The Chords, a South East London group, formed in 1978 when singer/guitarist Billy Hassett and his bassist cousin, Martin Mason, advertised for musicians in the NME and found guitarist and songwriter, Chris Pope. Original drummer Paul Halpin did not stay long, at least behind his drum kit, and eventually became the group's tour manager. In his place came Brett "Buddy" Ascott, and by March 1979 The Chords were taking the stage. They gigged continuously over the spring and summer, headlining two mod festivals at London's Marquee Club and recording their first BBC Radio 1 session for DJ John Peel in early July. They also featured, along with some of their fans, on the cover of Time Out magazine. Amongst their early supporters were Paul Weller, who saw one of their first concerts, and Sham 69's Jimmy Pursey, who signed the group to his JP Productions company.
The quartet recorded a handful of demos for Pursey, before the relationship soured after he heckled The Undertones at a concert which the Chords had opened. Polydor then signed the band to a recording contract. For their debut single, the Chords chose one of the songs recorded for Pursey, "Now It's Gone", re-recorded it and had it released in September 1979. It rose to No. 63 in the UK Singles Chart.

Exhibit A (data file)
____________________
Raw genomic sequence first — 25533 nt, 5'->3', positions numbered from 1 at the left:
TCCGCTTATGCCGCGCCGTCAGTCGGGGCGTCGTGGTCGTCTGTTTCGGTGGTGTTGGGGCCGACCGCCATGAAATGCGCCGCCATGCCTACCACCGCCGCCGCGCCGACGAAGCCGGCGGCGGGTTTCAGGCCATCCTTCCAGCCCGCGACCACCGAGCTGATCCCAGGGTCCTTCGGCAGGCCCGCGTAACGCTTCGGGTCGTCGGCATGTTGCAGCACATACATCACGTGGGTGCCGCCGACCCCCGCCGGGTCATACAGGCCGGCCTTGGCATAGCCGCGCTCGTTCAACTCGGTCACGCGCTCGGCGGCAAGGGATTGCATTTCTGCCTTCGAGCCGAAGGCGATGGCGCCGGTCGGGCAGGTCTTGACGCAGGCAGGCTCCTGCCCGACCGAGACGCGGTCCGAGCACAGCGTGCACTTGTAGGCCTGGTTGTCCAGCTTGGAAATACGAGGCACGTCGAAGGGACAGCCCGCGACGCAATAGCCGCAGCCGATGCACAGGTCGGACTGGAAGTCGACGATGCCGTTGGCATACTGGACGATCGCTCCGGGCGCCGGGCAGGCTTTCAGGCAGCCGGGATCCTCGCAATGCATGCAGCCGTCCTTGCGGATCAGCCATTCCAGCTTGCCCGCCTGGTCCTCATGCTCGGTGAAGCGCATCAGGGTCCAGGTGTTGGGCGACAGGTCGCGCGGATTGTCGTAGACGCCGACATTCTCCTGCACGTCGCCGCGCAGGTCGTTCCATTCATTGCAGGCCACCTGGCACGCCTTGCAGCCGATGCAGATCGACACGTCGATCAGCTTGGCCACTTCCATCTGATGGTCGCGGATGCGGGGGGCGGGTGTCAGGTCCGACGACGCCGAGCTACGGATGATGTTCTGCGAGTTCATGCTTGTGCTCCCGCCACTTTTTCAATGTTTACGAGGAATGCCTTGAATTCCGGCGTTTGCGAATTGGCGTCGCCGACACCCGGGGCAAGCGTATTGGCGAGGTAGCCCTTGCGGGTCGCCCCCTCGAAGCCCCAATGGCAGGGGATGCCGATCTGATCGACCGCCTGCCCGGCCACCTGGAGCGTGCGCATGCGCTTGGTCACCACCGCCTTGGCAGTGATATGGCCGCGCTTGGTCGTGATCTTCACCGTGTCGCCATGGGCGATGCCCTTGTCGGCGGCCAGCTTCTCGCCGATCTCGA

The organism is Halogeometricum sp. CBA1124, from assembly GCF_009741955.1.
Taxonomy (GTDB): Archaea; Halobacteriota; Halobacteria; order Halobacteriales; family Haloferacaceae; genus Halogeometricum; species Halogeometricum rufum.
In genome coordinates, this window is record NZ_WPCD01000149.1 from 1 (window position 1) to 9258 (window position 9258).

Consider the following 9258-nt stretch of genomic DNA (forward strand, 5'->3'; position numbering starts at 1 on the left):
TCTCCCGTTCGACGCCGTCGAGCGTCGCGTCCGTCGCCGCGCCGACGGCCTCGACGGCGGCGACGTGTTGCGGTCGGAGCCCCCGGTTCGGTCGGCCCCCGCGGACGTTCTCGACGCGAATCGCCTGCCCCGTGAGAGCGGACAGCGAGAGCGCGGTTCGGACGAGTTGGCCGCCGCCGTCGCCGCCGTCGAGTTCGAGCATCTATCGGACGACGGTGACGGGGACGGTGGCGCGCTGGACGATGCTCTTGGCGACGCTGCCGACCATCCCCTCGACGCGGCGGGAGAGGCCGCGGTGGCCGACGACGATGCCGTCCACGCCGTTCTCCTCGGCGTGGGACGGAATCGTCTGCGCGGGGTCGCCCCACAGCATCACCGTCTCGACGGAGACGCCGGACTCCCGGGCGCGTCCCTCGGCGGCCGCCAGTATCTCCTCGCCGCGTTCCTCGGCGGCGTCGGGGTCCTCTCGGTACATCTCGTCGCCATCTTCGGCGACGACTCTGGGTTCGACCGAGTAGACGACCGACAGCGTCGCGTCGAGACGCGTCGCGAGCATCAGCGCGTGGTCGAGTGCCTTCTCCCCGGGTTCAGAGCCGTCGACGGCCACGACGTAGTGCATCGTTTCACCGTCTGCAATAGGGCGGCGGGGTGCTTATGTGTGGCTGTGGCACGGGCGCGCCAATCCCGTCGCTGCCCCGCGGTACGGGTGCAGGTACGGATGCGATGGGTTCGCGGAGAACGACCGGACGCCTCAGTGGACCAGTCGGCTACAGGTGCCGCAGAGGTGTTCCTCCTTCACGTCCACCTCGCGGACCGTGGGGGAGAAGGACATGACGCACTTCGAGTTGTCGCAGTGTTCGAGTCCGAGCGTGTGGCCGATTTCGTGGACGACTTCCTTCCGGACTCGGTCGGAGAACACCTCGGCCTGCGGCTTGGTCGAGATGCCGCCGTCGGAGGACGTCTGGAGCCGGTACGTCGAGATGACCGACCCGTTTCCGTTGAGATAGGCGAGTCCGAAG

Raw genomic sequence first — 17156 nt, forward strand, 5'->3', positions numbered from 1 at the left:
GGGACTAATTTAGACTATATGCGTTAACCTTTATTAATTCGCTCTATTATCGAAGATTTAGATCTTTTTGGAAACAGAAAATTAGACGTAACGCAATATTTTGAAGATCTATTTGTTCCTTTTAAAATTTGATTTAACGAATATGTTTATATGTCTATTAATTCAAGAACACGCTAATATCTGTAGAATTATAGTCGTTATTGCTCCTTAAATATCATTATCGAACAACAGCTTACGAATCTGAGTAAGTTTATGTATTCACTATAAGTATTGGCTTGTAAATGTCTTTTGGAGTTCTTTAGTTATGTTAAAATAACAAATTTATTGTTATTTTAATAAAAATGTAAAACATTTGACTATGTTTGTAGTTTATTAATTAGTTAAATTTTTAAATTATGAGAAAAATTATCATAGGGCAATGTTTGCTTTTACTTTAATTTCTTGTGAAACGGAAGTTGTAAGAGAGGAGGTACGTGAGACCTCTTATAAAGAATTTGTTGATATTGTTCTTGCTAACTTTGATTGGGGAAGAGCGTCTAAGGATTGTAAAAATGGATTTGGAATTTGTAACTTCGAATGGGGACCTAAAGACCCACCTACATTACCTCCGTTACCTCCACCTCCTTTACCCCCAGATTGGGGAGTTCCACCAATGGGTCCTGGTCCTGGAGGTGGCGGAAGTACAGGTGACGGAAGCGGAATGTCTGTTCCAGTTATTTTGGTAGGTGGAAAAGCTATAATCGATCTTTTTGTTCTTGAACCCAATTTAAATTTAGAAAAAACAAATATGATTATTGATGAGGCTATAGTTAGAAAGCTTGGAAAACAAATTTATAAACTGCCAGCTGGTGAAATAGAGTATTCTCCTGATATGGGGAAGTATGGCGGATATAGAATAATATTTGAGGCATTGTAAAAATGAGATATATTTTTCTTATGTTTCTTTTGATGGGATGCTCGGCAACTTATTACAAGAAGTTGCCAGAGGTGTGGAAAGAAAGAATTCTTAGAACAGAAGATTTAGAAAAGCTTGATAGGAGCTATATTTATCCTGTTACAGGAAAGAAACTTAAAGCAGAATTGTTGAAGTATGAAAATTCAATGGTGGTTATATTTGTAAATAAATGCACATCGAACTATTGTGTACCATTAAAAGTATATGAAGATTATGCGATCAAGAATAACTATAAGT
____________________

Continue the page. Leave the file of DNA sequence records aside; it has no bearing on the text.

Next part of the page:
They followed it up in January 1980 with "Maybe Tomorrow", which, bolstered by rave reviews in the press, shot in to the UK Top 40. A second Peel session was recorded in March, and the next month their third single, "Something's Missing", arrived. This taster for their debut album, So Far Away, reached No. 55. The album made No. 30 in the UK Albums Chart in May, bolstered by a UK tour. The album included two cover versions; Sam & Dave's "Hold On, I'm Comin'" and The Beatles' "She Said She Said". Allmusic gave So Far Away 4.5 stars, the second highest rating possible.